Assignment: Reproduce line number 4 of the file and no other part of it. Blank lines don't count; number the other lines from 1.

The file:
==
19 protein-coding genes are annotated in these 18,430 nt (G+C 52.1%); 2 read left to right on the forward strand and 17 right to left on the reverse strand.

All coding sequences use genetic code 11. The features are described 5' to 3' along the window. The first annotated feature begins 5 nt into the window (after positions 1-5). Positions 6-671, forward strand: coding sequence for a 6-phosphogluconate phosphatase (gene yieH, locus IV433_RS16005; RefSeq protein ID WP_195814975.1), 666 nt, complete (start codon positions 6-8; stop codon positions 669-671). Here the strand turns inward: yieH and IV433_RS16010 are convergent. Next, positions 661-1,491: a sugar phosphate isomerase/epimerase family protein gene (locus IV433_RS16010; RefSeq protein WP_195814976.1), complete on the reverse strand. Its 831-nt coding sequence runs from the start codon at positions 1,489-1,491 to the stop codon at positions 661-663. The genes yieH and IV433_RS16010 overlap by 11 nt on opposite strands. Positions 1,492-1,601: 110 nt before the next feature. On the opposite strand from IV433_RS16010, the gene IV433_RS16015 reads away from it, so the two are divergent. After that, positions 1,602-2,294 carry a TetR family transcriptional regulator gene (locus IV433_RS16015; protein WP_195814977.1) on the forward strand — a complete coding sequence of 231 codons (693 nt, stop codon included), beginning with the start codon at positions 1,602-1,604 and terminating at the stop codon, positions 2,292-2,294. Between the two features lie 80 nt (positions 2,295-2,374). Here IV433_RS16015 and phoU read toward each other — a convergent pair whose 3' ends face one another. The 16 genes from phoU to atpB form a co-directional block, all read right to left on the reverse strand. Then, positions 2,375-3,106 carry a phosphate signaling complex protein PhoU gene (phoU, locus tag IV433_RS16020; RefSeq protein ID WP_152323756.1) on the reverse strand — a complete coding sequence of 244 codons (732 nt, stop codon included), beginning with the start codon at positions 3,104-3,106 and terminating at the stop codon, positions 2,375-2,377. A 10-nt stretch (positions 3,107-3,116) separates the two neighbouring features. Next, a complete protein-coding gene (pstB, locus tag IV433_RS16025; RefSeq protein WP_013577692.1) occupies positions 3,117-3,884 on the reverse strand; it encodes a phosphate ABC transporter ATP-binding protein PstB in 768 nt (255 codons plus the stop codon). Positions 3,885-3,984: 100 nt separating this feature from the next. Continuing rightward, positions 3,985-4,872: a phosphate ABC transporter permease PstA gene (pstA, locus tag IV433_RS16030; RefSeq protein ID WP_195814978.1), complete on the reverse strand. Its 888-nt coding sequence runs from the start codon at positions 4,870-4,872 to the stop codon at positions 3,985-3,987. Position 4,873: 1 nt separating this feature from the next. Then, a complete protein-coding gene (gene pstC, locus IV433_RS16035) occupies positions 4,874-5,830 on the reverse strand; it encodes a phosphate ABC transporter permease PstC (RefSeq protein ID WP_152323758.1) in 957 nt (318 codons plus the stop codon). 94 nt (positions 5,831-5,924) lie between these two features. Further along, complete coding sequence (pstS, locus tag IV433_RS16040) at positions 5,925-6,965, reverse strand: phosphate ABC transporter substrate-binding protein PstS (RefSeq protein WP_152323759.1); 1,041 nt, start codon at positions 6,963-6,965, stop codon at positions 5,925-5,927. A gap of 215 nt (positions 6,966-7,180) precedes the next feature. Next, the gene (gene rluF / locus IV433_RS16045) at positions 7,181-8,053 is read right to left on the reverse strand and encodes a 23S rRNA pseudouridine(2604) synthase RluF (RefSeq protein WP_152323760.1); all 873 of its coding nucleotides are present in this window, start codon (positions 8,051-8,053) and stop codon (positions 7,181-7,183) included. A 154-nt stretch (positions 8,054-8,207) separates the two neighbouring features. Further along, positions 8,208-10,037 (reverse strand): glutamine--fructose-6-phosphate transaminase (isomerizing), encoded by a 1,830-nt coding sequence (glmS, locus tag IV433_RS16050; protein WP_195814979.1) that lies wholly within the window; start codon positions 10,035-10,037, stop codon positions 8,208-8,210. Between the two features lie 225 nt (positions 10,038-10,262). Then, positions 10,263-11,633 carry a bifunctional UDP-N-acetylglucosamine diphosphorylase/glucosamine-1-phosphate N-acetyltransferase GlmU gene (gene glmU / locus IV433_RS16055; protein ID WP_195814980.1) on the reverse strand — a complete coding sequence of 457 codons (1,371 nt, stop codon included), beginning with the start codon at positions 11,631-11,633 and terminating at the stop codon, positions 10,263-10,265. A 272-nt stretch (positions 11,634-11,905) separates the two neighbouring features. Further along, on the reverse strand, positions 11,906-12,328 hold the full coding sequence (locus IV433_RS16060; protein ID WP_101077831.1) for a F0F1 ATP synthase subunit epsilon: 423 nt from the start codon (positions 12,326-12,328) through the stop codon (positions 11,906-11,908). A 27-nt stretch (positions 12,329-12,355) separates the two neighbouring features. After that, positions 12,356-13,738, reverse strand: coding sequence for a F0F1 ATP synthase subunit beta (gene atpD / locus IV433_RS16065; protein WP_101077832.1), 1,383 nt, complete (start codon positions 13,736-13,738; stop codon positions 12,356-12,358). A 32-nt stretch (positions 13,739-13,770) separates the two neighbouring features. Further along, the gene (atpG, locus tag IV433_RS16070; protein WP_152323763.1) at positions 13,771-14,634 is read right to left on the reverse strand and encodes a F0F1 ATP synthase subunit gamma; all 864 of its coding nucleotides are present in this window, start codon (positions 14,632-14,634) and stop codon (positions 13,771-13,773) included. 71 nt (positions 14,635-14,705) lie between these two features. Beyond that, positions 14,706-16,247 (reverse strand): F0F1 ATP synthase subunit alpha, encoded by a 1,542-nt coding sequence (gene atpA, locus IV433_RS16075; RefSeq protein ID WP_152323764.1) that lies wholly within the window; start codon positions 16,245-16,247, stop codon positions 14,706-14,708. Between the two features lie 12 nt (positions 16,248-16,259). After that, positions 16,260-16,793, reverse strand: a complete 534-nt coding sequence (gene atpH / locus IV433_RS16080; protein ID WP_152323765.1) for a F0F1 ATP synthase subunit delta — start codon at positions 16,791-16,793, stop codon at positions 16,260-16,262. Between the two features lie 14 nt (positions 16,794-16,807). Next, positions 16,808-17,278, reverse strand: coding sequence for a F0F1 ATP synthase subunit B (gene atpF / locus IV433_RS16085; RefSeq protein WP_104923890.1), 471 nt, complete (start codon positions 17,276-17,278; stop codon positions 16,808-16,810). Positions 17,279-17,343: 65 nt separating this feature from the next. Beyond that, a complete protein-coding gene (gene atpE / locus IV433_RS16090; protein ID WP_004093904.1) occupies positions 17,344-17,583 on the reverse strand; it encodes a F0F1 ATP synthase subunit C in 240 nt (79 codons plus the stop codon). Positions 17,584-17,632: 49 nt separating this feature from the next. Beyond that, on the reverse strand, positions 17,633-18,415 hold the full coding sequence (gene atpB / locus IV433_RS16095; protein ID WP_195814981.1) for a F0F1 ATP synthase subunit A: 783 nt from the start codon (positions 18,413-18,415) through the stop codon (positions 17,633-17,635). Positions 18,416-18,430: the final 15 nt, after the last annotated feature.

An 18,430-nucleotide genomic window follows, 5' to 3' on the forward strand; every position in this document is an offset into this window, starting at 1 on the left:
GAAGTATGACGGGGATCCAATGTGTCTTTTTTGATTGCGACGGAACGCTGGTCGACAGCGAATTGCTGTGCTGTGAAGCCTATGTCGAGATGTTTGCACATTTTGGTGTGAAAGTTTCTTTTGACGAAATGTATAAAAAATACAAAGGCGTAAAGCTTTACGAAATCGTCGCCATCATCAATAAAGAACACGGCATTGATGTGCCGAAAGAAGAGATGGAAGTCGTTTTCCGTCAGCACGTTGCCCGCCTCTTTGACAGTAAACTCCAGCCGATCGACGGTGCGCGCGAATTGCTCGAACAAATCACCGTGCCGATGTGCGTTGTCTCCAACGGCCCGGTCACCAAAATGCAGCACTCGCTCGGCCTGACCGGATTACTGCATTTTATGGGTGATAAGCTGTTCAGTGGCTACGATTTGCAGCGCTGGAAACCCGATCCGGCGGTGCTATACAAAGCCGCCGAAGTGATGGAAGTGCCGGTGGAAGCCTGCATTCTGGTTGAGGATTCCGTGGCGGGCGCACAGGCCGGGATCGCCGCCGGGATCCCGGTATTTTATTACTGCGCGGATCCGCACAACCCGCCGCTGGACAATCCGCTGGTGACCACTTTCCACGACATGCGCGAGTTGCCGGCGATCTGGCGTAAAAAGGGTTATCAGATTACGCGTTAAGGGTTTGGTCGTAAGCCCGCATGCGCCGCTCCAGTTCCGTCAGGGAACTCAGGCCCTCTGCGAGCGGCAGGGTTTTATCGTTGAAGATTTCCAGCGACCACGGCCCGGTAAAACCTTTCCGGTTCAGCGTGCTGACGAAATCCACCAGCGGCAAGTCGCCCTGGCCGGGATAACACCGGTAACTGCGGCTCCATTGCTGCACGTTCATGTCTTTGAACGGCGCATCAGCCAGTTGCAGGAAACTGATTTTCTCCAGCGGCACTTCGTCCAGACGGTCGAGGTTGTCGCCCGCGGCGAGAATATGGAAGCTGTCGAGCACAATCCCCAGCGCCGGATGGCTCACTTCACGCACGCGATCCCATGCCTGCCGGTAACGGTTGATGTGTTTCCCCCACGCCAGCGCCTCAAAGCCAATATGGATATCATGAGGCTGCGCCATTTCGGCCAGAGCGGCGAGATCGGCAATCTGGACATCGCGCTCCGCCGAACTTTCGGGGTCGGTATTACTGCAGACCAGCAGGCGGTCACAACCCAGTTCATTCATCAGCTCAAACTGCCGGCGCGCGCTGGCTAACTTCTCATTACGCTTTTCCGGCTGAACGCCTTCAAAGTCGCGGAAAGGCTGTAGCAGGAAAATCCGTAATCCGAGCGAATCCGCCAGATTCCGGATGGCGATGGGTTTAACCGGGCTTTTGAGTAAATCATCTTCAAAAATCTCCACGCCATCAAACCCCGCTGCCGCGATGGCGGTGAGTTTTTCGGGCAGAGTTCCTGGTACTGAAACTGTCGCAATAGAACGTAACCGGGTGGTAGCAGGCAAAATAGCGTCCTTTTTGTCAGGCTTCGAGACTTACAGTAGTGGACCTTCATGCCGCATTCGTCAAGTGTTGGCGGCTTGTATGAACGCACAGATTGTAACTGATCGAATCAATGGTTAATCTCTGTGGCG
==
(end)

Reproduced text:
GAAGTATGACGGGGATCCAATGTGTCTTTTTTGATTGCGACGGAACGCTGGTCGACAGCGAATTGCTGTGCTGTGAAGCCTATGTCGAGATGTTTGCACATTTTGGTGTGAAAGTTTCTTTTGACGAAATGTATAAAAAATACAAAGGCGTAAAGCTTTACGAAATCGTCGCCATCATCAATAAAGAACACGGCATTGATGTGCCGAAAGAAGAGATGGAAGTCGTTTTCCGTCAGCACGTTGCCCGCCTCTTTGACAGTAAACTCCAGCCGATCGACGGTGCGCGCGAATTGCTCGAACAAATCACCGTGCCGATGTGCGTTGTCTCCAACGGCCCGGTCACCAAAATGCAGCACTCGCTCGGCCTGACCGGATTACTGCATTTTATGGGTGATAAGCTGTTCAGTGGCTACGATTTGCAGCGCTGGAAACCCGATCCGGCGGTGCTATACAAAGCCGCCGAAGTGATGGAAGTGCCGGTGGAAGCCTGCATTCTGGTTGAGGATTCCGTGGCGGGCGCACAGGCCGGGATCGCCGCCGGGATCCCGGTATTTTATTACTGCGCGGATCCGCACAACCCGCCGCTGGACAATCCGCTGGTGACCACTTTCCACGACATGCGCGAGTTGCCGGCGATCTGGCGTAAAAAGGGTTATCAGATTACGCGTTAAGGGTTTGGTCGTAAGCCCGCATGCGCCGCTCCAGTTCCGTCAGGGAACTCAGGCCCTCTGCGAGCGGCAGGGTTTTATCGTTGAAGATTTCCAGCGACCACGGCCCGGTAAAACCTTTCCGGTTCAGCGTGCTGACGAAATCCACCAGCGGCAAGTCGCCCTGGCCGGGATAACACCGGTAACTGCGGCTCCATTGCTGCACGTTCATGTCTTTGAACGGCGCATCAGCCAGTTGCAGGAAACTGATTTTCTCCAGCGGCACTTCGTCCAGACGGTCGAGGTTGTCGCCCGCGGCGAGAATATGGAAGCTGTCGAGCACAATCCCCAGCGCCGGATGGCTCACTTCACGCACGCGATCCCATGCCTGCCGGTAACGGTTGATGTGTTTCCCCCACGCCAGCGCCTCAAAGCCAATATGGATATCATGAGGCTGCGCCATTTCGGCCAGAGCGGCGAGATCGGCAATCTGGACATCGCGCTCCGCCGAACTTTCGGGGTCGGTATTACTGCAGACCAGCAGGCGGTCACAACCCAGTTCATTCATCAGCTCAAACTGCCGGCGCGCGCTGGCTAACTTCTCATTACGCTTTTCCGGCTGAACGCCTTCAAAGTCGCGGAAAGGCTGTAGCAGGAAAATCCGTAATCCGAGCGAATCCGCCAGATTCCGGATGGCGATGGGTTTAACCGGGCTTTTGAGTAAATCATCTTCAAAAATCTCCACGCCATCAAACCCCGCTGCCGCGATGGCGGTGAGTTTTTCGGGCAGAGTTCCTGGTACTGAAACTGTCGCAATAGAACGTAACCGGGTGGTAGCAGGCAAAATAGCGTCCTTTTTGTCAGGCTTCGAGACTTACAGTAGTGGACCTTCATGCCGCATTCGTCAAGTGTTGGCGGCTTGTATGAACGCACAGATTGTAACTGATCGAATCAATGGTTAATCTCTGTGGCG